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Live streaming is pushing IT infrastructure to its absolute limits

Live streaming is the most profligate bandwidth consumer and puts untold strain on our creaking infrastructure, which means Steve now has no idea when his tea will be ready

Like regular contributor Davey Winder, I have my hobby-horse subjects. Every so often he writes about his dislike for the slow evolution of “hacking” from industry-insider compliment to mass-media warning label. For me, 2021 was the year “streaming” took a turn for the worse. 

From the outset, it was something of a fake jargon term, loosely covering all delivery of media (sound as well as video) without an initial download to local storage. Mostly, people would throw the term around when a sporting event, Royal wedding/birth/defenestration, or record-breaking volcanic eruption spiked interest in unfolding events. Streaming was a sign you were on the leading edge of the home multimedia revolution.

Then, things started to get a lot more complicated. Both Facebook and YouTube took the video captured by their phone apps and beamed it onto a web page with potentially millions of viewers, either “live” or on-demand. This concept has been curiously slow to take off, and seemed to have many fans in the upper reaches of the IT product design business, with almost zero support down in the more variably connected lives of everyday consumers. Too much faff; kills the battery; need to change your phone twice a year to keep up with the software, they said.

A phone being used to live stream an event

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Protesters use Facebook Live to gain both attention and new followers to their cause

Personally, I have a valid interest in this game because my partner has been a habitual visitor to both Parliament Square, and Speakers’ Corner, as part of her permitted exercise circuit during COVID-19. It turns out she’s pretty good at talking to the various tribes inclined to turn up in those locations, no matter their affiliations or, in my view, how crazy some of them might be. This was all very well until I was shown a YouTube video: of course, it shows Sandra in the midst of a lot of chaps, almost all of whom are holding smartphones.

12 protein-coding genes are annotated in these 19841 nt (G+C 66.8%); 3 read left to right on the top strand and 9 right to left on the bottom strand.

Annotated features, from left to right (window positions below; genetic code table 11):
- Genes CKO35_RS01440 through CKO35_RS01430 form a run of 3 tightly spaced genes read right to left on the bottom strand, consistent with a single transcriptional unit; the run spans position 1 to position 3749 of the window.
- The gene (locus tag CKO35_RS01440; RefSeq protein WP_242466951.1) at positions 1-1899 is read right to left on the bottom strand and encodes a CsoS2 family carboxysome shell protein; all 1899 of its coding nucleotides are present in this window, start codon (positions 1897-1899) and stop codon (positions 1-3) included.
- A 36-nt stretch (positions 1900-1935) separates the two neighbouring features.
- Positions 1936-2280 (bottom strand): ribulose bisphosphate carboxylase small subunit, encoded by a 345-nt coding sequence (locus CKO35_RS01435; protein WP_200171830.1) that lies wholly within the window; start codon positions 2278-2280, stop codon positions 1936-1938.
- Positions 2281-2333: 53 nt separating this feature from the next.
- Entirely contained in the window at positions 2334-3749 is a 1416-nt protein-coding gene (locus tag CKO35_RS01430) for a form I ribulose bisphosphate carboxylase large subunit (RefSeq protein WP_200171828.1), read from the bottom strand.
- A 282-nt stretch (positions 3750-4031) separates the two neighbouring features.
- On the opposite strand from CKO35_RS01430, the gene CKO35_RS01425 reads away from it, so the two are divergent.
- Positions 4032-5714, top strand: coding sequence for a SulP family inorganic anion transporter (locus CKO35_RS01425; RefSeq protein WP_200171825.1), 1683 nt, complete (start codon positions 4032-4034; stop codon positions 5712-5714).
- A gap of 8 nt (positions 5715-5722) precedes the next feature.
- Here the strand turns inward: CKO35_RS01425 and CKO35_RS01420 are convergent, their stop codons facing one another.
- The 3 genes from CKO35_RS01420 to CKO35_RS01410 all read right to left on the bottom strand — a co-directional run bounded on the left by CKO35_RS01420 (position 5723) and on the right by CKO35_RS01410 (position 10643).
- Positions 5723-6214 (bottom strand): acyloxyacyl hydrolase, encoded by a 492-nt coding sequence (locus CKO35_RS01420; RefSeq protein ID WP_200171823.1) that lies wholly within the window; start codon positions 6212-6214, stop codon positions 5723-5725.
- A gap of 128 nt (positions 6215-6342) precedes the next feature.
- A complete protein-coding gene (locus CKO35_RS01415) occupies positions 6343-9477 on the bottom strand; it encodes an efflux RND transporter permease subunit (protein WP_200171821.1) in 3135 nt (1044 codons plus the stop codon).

My concern is, if something goes amiss in this vast focus of the world’s protests, how do I guarantee staying in touch? Her new mates will instantly say ‘Telegram’, but to my mind, watching that video, the main obstacle to asking what time tea wouldn’t be the government snooping on the data packets; it’s all those guys connected live to YouTube or wherever, uploading around a MB a second of streamed video. Not forgetting all their buddies who watch, rather than stream, in the crowd. Telegram won’t do me any good in a small area occupied by 10,000 people all trying to update their social media, no matter how unbreakable its encryption. Encrypted or not, secret or not, worthy or not – all data packets look the same and get an equal shake when the bandwidth metre is on 100%.

Pumping raw footage onto the internet

The key problem here is contention. Almost everybody forgets, when benchmarking their internet speeds and crowing about 5G signals, that they’re not making a single hop over-the-air instant connection. No matter how fast the radio signal portion of the link might look on your benchmarking software of choice, it will be connected to a backhaul: a piece of fibre with often substantially less capacity than the radio side of the cellular connection. Remember, quite a lot of the earlier backhauls from the days before 2G or 3G were even contemplated, were made over ISDN copper circuits. That’s an absolute maximum of 128Kbits/sec per cell tower.

Yet, nobody noticed. People like me, whose lives are run by an influx of messages, might have occasionally spotted the odd delay, but these were in the order of a few seconds and, rarely, several hours. People don’t think about how this performance is achieved and what it means for them. In the case of the modern-day protest march in central London, led by the Pied-Piper-like figure of Piers Corbyn, “contention” hardly does the technology justice. Corbyn’s favourite protest trick is literally blowing fire: when he spits out a ten-foot fireball, people nearby do two things. One, they step smartly back, and two, they take a picture, or stream a video. While they do that, the local infrastructure gives each phone a piece of the actual underlying bandwidth, divided up between all the in-range users. Tens of thousands of them, sometimes.